This, alas, was always hiding in plain sight. Just as Trump wasn’t shy about bragging how he stiffed subcontractors, skipped out on loans and gamed the IRS, he wasn’t shy about bragging how he turned perception into reality. “When I build something for somebody, I always add $50 million or $60 million onto the price,” he once said. “My guys come in, they say it’s going to cost $75 million. I say it’s going to cost $125 million, and I build it for $100 million. Basically, I did a lousy job. But they think I did a great job.”
And since the apple doesn’t fall far from the tree, John Oliver quoted the audiobook version of Ivanka Trump’s own discourse on the subject: “Perception is more important than reality,” she reads. “If someone perceives something to be true, it is more important than if it is true. This doesn’t mean you should be duplicitous or deceitful, but don’t go out of your way to correct a false assumption if it plays to your advantage.”
In other words, it is perfectly OK to play someone for a fool . . . or an entire country for a bunch of fools.
But Trump isn’t just a purveyor of perception. He is also its captive because he has no reference beyond it. When he mocked a handicapped reporter, we thought it was yet another manifestation of Trump’s cruelty, which it was, but it may also have been a manifestation of his aesthetics and of a belief in eugenics nurtured by his father. Similarly, when he insulted women and harped on their looks, we thought it was ugly misogyny and sexism, which it was, but it may also have been another demonstration of his obsession with appearances. It may explain as well why he is so disdainful of facts. If you live a life without meaning or substance, appearance is the only thing that matters. Indeed, the only question he ever seems to ask himself is: How does he/she/it look?
In this, unfortunately, Trump may be a man of his times. Even more than his faux populism, his bigotry and his proud political incorrectness, Trump’s obsession with appearances may connect him to a vast swath of America. Ours is a perception-heavy country. So much of our culture and of our lives now are dedicated to the sort of image-making in which Trump always has specialized—from the clothes we wear to the cars we drive to TV shows we watch to the schools to which we send our children.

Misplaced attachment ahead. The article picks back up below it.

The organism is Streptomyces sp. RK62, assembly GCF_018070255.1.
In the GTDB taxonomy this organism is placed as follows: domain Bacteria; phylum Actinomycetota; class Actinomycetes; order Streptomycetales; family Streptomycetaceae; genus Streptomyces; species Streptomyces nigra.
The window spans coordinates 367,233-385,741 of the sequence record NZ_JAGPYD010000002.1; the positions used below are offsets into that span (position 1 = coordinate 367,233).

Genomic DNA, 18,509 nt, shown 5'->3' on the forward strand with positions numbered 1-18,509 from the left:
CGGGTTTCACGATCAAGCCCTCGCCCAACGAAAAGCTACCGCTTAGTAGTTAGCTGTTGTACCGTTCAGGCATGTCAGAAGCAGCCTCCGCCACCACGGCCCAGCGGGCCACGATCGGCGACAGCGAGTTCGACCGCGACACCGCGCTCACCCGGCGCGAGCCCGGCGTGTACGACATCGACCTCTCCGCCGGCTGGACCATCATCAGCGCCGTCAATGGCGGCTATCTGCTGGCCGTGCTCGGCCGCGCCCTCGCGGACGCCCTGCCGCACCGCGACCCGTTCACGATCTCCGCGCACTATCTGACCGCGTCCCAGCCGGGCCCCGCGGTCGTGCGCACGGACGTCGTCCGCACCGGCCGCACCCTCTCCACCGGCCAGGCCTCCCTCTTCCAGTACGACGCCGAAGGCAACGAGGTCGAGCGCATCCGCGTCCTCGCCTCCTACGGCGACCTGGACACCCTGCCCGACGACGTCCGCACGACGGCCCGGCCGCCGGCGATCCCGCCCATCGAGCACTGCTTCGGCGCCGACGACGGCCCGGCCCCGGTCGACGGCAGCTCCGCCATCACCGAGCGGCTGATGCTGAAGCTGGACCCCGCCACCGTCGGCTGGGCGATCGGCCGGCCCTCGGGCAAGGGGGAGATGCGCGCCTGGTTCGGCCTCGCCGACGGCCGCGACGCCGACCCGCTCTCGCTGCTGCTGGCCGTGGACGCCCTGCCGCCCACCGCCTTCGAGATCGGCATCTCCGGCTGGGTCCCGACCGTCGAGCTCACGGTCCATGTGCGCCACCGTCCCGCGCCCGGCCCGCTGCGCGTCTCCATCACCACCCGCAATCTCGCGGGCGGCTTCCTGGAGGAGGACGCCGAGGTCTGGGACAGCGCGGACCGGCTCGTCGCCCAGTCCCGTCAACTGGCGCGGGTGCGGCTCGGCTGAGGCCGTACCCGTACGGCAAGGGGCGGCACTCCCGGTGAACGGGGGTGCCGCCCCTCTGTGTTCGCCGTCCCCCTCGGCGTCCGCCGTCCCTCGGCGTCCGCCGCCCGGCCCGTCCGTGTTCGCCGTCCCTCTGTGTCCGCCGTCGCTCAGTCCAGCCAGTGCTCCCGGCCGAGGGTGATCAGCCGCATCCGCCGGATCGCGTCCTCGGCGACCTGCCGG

It is not that Trump is fooling us with this braggadocio and pretense at being a great president—at least not those who are not looking to be fooled. It is that we can appreciate the attempt because so many Americans are making similar attempts, and they know that creating perceptions is so much easier than achieving reality. It is an idea that is reinforced everywhere, even among political pundits who should know better. The press ridiculed Hillary Clinton for being policy-conscious. They preferred Trump’s performance.
The problem is that perception is not reality, no matter what Ivanka Trump thinks. Perception is still the perception of reality. Trump may have snookered the press into believing he was exercising strength by firing missiles at Syria, but nothing there seems to have changed. He may have snookered supporters by making a big show out of building a border wall, but no border wall is in the offing. And he may have snookered his own party by declaring he would repeal Obamacare because of his alleged deal-making capabilities, but Obamacare is still there. Big words. Big displays. And then . . . nothing, because the words and displays supplant action, and don’t prod it.
This isn’t to say that a sham presidency is a harmless one. Far from it. When you hollow out the presidency, when you create a vacuum to be filled by ego and performance. When the measure of everything is how it looks rather than how it affects people’s lives, you are asking for disaster, and we’ve got one.
A presidency without ballast is like a person without character or conviction. Both are worse than empty; they replace the gravity of reality with the weightlessness of perception. They denude everything of meaning, save the meaning of aesthetics, rob everything of value, save the value of appearance. What Trump has done, then, is to generate a metaphysics of appearance that endangers reality. It is action for action’s sake. If he’s harmful, and he is, it is not because he has any stake in doing harm but because he knows it is likely to get the biggest bang from his supporters and the most noise in the media.
Gertrude Stein may have said it best when she famously quipped, there is no there there. What better description of this perceptual presidency could there be?
This post was first published on BillMoyers.com.
Neal Gabler is an author of five books and the recipient of two LA Times Book Prizes, Time magazine’s non-fiction book of the year, USA Today’s biography of the year and other awards. He is also a senior fellow at The Norman Lear Center at the University of Southern California, and is currently writing a biography of Sen. Edward Kennedy.